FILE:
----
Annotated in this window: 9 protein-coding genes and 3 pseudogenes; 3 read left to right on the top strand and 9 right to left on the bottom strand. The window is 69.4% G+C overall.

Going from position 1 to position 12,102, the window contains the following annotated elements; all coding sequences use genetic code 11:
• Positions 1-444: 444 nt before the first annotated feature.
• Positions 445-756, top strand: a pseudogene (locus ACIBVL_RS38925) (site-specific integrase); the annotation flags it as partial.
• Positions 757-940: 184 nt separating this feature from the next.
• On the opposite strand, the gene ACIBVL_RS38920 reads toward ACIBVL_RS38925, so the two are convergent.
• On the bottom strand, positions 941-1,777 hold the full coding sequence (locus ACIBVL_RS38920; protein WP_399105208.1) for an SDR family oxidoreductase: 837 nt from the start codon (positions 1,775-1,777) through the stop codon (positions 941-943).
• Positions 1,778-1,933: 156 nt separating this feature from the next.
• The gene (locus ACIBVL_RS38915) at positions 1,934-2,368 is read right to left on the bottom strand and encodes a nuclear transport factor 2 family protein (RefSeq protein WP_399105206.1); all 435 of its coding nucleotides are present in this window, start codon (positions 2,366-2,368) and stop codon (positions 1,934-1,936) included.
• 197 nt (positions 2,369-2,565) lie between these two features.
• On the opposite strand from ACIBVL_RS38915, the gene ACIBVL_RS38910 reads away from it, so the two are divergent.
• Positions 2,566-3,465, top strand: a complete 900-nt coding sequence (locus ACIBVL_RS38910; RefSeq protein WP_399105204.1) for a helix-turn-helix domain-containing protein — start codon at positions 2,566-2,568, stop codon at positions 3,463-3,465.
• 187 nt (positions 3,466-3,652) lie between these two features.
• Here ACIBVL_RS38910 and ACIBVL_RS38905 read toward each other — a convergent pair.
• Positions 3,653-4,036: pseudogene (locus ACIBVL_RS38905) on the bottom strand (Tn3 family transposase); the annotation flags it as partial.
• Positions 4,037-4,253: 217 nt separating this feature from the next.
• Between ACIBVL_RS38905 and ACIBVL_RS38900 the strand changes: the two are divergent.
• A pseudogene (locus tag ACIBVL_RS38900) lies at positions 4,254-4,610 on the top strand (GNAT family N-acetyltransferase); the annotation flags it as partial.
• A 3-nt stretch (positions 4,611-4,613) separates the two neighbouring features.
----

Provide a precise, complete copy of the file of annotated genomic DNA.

Annotated in this window: 9 protein-coding genes and 3 pseudogenes; 3 read left to right on the top strand and 9 right to left on the bottom strand. The window is 69.4% G+C overall.

Going from position 1 to position 12,102, the window contains the following annotated elements; all coding sequences use genetic code 11:
• Positions 1-444: 444 nt before the first annotated feature.
• Positions 445-756, top strand: a pseudogene (locus ACIBVL_RS38925) (site-specific integrase); the annotation flags it as partial.
• Positions 757-940: 184 nt separating this feature from the next.
• On the opposite strand, the gene ACIBVL_RS38920 reads toward ACIBVL_RS38925, so the two are convergent.
• On the bottom strand, positions 941-1,777 hold the full coding sequence (locus ACIBVL_RS38920; protein WP_399105208.1) for an SDR family oxidoreductase: 837 nt from the start codon (positions 1,775-1,777) through the stop codon (positions 941-943).
• Positions 1,778-1,933: 156 nt separating this feature from the next.
• The gene (locus ACIBVL_RS38915) at positions 1,934-2,368 is read right to left on the bottom strand and encodes a nuclear transport factor 2 family protein (RefSeq protein WP_399105206.1); all 435 of its coding nucleotides are present in this window, start codon (positions 2,366-2,368) and stop codon (positions 1,934-1,936) included.
• 197 nt (positions 2,369-2,565) lie between these two features.
• On the opposite strand from ACIBVL_RS38915, the gene ACIBVL_RS38910 reads away from it, so the two are divergent.
• Positions 2,566-3,465, top strand: a complete 900-nt coding sequence (locus ACIBVL_RS38910; RefSeq protein WP_399105204.1) for a helix-turn-helix domain-containing protein — start codon at positions 2,566-2,568, stop codon at positions 3,463-3,465.
• 187 nt (positions 3,466-3,652) lie between these two features.
• Here ACIBVL_RS38910 and ACIBVL_RS38905 read toward each other — a convergent pair.
• Positions 3,653-4,036: pseudogene (locus ACIBVL_RS38905) on the bottom strand (Tn3 family transposase); the annotation flags it as partial.
• Positions 4,037-4,253: 217 nt separating this feature from the next.
• Between ACIBVL_RS38905 and ACIBVL_RS38900 the strand changes: the two are divergent.
• A pseudogene (locus tag ACIBVL_RS38900) lies at positions 4,254-4,610 on the top strand (GNAT family N-acetyltransferase); the annotation flags it as partial.
• A 3-nt stretch (positions 4,611-4,613) separates the two neighbouring features.